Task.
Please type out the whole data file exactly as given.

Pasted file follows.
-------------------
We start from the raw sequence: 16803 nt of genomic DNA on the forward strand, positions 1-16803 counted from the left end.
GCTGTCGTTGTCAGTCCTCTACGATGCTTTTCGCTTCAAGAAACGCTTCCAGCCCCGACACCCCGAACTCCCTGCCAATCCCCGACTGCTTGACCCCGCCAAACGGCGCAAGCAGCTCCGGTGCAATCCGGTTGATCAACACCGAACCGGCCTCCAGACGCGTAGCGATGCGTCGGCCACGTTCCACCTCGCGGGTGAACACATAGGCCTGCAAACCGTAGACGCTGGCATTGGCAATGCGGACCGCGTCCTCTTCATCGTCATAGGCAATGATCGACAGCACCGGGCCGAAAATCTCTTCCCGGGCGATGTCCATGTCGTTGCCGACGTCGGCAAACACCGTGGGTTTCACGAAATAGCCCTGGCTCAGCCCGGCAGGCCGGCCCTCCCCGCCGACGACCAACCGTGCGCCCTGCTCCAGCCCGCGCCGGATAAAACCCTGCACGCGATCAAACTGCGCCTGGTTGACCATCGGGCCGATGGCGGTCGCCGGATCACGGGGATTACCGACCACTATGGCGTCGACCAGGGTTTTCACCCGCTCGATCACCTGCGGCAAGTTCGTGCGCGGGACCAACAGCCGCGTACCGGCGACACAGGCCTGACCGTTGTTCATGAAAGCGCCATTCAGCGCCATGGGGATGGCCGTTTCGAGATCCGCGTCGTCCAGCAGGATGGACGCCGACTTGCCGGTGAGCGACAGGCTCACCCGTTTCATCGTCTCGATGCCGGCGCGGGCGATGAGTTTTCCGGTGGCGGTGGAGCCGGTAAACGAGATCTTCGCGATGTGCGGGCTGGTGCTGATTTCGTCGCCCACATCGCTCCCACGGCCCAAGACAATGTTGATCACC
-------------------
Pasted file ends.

We start from the raw sequence: 16803 nt of genomic DNA on the forward strand, positions 1-16803 counted from the left end.
GCTGTCGTTGTCAGTCCTCTACGATGCTTTTCGCTTCAAGAAACGCTTCCAGCCCCGACACCCCGAACTCCCTGCCAATCCCCGACTGCTTGACCCCGCCAAACGGCGCAAGCAGCTCCGGTGCAATCCGGTTGATCAACACCGAACCGGCCTCCAGACGCGTAGCGATGCGTCGGCCACGTTCCACCTCGCGGGTGAACACATAGGCCTGCAAACCGTAGACGCTGGCATTGGCAATGCGGACCGCGTCCTCTTCATCGTCATAGGCAATGATCGACAGCACCGGGCCGAAAATCTCTTCCCGGGCGATGTCCATGTCGTTGCCGACGTCGGCAAACACCGTGGGTTTCACGAAATAGCCCTGGCTCAGCCCGGCAGGCCGGCCCTCCCCGCCGACGACCAACCGTGCGCCCTGCTCCAGCCCGCGCCGGATAAAACCCTGCACGCGATCAAACTGCGCCTGGTTGACCATCGGGCCGATGGCGGTCGCCGGATCACGGGGATTACCGACCACTATGGCGTCGACCAGGGTTTTCACCCGCTCGATCACCTGCGGCAAGTTCGTGCGCGGGACCAACAGCCGCGTACCGGCGACACAGGCCTGACCGTTGTTCATGAAAGCGCCATTCAGCGCCATGGGGATGGCCGTTTCGAGATCCGCGTCGTCCAGCAGGATGGACGCCGACTTGCCGGTGAGCGACAGGCTCACCCGTTTCATCGTCTCGATGCCGGCGCGGGCGATGAGTTTTCCGGTGGCGGTGGAGCCGGTAAACGAGATCTTCGCGATGTGCGGGCTGGTGCTGATTTCGTCGCCCACATCGCTCCCACGGCCCAAGACAATGTTGATCACC